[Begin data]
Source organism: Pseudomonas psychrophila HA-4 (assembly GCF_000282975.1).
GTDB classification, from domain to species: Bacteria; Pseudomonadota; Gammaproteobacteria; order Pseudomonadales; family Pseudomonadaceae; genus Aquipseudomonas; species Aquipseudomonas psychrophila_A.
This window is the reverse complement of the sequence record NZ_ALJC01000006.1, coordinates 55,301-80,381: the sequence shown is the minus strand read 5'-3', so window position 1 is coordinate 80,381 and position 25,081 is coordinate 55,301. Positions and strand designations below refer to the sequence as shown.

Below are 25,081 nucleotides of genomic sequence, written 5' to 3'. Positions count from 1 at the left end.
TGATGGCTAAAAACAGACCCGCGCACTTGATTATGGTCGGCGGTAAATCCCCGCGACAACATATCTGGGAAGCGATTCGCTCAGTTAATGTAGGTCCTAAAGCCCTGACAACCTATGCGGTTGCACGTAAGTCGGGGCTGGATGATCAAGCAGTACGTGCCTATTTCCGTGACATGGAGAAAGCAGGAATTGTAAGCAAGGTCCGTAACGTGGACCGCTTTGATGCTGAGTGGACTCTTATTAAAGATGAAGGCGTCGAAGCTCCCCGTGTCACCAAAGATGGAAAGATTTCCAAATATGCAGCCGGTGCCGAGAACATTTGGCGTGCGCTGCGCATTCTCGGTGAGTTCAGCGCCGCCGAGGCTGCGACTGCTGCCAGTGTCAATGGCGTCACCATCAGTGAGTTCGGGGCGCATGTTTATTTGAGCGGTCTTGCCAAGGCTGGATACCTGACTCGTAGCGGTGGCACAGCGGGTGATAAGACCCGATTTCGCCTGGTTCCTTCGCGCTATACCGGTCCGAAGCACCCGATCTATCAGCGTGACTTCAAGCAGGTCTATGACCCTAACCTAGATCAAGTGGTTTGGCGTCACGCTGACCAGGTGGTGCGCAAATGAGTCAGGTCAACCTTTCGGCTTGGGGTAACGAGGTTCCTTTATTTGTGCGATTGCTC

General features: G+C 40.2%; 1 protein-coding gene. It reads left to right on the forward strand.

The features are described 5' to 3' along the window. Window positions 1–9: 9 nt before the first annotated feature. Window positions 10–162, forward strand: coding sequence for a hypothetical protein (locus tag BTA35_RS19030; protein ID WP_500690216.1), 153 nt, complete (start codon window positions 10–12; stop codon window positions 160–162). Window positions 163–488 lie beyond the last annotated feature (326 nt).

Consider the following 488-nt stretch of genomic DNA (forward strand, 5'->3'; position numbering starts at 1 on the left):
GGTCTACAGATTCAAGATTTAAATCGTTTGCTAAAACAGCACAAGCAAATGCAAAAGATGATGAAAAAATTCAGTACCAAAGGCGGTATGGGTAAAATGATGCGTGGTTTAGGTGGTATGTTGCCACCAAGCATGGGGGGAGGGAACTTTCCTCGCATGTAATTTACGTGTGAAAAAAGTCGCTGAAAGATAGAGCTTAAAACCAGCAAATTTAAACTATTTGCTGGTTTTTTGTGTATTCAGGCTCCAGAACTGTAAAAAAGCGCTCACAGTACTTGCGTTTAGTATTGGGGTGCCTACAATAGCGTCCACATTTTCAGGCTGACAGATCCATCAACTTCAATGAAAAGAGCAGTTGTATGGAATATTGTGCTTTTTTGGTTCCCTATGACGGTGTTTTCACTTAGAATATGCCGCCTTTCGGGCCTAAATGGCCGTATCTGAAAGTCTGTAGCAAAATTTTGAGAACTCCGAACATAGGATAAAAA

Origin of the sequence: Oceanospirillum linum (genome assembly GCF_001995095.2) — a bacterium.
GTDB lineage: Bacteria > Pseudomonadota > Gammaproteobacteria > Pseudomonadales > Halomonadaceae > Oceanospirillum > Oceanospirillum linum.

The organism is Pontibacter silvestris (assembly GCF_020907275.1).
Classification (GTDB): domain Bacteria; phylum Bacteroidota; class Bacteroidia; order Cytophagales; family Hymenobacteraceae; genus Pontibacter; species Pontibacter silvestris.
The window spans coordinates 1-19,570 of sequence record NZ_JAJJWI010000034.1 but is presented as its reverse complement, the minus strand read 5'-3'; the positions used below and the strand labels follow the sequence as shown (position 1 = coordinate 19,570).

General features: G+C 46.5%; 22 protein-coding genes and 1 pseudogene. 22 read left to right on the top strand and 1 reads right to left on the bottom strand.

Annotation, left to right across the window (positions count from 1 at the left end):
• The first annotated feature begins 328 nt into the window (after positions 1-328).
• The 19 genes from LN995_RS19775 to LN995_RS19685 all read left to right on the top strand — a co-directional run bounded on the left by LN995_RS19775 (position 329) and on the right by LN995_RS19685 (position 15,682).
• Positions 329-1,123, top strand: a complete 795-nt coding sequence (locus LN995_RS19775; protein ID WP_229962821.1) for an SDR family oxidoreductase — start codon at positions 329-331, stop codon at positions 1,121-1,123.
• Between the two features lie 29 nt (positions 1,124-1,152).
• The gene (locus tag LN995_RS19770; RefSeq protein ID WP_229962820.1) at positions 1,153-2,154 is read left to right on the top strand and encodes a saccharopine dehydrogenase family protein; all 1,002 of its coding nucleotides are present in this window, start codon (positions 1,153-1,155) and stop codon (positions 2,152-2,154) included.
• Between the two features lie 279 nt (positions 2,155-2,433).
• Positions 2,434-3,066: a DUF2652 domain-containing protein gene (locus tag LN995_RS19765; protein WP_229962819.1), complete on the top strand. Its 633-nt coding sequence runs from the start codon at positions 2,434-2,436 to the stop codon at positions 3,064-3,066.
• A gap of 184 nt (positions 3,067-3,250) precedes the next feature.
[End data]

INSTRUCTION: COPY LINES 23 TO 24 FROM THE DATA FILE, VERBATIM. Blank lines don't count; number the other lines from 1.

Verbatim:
• Positions 2,434-3,066: a DUF2652 domain-containing protein gene (locus tag LN995_RS19765; protein WP_229962819.1), complete on the top strand. Its 633-nt coding sequence runs from the start codon at positions 2,434-2,436 to the stop codon at positions 3,064-3,066.
• A gap of 184 nt (positions 3,067-3,250) precedes the next feature.